If it's 160 two-way you should be okay. I believe the 220 figure is more of a conservative estimate. Since it's in LA - where the temperature is warm, the battery would not be experiencing cold temperature as I would have here. I would find a spot where you can charge while having lunch - even 1/2h would give you a bit of buffer room.
Are you sure about the temperature?

I live at 6,000 feet (call it 1850 meters). On my drive home a couple of weeks ago (in May), the last 5 miles were in snow.
 

·
Registered
Joined
·
6 Posts
Discussion Starter · #10 · (Edited)
Try a route that you know is all downhill, then reverse the route and see if it changes the predicted consumption.
The uphill drive from Devore, CA to Wrightwood, CA (~30 miles, 2500 to 6000 feet) starts at 90%, arriving at 70%

The downhill drive (same distance, same endpoints) starts at 90% and ends at 89%.

It's really right on the edge with 220 mile range, with probably a short stop to charge somewhere.
 

·
Registered
Joined
·
43 Posts
Are you sure about the temperature?

I live at 6,000 feet (call it 1850 meters). On my drive home a couple of weeks ago (in May), the last 5 miles were in snow.
I've only been to LA once. I was driving from Las Vegas to LA; the entire route was hot as heck and I had to stop by for drinks twice along the route because all of us in the car were thirsty. So that's my impression when you mention LA.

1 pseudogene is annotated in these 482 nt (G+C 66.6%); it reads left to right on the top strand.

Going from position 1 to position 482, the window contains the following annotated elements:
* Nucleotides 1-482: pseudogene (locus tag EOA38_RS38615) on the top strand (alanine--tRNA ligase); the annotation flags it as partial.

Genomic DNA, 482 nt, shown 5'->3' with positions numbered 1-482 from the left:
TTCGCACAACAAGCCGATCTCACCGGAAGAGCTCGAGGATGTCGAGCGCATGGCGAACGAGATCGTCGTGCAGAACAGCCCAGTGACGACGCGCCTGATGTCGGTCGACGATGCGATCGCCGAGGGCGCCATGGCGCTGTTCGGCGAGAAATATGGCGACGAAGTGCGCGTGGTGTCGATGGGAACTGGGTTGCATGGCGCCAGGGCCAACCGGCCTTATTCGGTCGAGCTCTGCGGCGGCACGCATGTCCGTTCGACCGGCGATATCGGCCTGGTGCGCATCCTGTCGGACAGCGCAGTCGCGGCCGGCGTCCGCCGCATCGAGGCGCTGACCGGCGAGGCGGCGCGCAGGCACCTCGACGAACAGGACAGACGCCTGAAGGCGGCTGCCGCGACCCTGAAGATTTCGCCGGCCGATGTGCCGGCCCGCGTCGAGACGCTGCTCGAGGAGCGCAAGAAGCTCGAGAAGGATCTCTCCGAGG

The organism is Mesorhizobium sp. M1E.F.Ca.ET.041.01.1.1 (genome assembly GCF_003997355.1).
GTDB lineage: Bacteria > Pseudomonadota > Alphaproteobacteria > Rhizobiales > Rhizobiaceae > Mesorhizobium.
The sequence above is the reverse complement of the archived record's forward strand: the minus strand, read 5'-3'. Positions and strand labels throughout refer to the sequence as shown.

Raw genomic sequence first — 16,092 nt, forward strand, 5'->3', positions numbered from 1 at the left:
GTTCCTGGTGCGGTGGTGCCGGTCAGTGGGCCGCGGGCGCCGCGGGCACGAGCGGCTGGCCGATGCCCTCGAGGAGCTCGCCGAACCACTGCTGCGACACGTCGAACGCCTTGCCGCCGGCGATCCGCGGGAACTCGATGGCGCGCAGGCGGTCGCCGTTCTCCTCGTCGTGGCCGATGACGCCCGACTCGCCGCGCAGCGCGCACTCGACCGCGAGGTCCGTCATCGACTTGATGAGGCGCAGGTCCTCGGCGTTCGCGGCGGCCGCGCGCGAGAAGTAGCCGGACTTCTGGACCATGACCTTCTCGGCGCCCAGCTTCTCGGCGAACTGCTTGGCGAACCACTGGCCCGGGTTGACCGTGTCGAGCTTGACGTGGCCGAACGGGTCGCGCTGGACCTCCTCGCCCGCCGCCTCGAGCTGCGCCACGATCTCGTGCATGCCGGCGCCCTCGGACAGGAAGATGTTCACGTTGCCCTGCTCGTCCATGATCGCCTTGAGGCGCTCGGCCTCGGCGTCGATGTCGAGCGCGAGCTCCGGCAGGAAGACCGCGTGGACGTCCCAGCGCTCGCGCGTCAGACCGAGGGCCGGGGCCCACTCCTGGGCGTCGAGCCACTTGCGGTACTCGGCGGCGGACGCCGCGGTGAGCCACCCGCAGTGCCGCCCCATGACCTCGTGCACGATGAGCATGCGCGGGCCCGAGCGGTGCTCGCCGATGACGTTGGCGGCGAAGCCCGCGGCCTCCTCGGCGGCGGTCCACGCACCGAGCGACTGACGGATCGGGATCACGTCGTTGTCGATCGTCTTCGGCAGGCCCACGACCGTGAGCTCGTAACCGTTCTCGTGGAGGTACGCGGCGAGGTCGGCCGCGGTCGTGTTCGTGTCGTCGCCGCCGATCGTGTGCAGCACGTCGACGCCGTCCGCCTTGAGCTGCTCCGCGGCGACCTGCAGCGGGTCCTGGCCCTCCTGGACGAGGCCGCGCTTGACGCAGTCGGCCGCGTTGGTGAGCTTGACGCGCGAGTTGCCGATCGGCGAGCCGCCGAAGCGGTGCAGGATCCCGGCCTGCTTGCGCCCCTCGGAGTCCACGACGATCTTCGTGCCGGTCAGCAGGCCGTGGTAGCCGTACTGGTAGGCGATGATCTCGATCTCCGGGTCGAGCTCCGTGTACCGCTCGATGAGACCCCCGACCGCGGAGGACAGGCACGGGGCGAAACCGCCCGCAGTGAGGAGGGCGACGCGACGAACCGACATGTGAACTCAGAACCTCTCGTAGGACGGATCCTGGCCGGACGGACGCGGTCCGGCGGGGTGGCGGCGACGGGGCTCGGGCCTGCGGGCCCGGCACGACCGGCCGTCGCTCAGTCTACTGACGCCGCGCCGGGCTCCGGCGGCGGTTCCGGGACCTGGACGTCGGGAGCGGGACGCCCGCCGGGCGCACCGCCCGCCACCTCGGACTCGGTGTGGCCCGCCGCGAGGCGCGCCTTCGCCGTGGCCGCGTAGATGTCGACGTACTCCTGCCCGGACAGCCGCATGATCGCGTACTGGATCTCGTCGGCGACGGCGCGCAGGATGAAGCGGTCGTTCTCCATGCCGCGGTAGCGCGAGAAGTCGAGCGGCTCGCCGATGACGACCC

·
Registered
Joined
·
6 Posts
Discussion Starter · #12 ·
I've only been to LA once. I was driving from Las Vegas to LA; the entire route was hot as heck and I had to stop by for drinks twice along the route because all of us in the car were thirsty. So that's my impression when you mention LA.
As you left LA, you probably drove along the San Gabriel mountains and up Cajon Pass, then across the High Desert, most of which is hot and nearly always dry.

It's not unusual to be below freezing here, and a pleasant 65 degrees 40 miles away.
 

·
Registered
Joined
·
436 Posts
This is a good suggestion. I'm not 100% certain if ABRF considers the elevation change, but it tells me I'd need to charge once, only a couple of minutes, but there you go.

I'll experiment.
I'm pretty sure ABRP DOES take elevation change into account (not that there's much of that where I live), it also takes wind speed and direction (and temperature) into account. So, WHEN you're planning a specific trip matters to ABRP (as it does in reality).
 

·
Registered
Joined
·
6 Posts
Discussion Starter · #14 · (Edited)
I'm pretty sure ABRP DOES take elevation change into account (not that there's much of that where I live), it also takes wind speed and direction (and temperature) into account. So, WHEN you're planning a specific trip matters to ABRP (as it does in reality).
It definitely takes elevation into account, or the remaining charge going uphill and the same downhill would be vastly different.

I've also looked at the run from home to DTLA (Southern California Curling Center) a few different times, and the charging time seems to vary -- sometimes not requiring a stop, and other times calling for 5 or 10 minutes. That could easily be wind and weather.

What I've learned from all of this is that the car I want has about 280 miles of range or a little more.

Thanks everyone for your help.
 
1 - 14 of 14 Posts
Top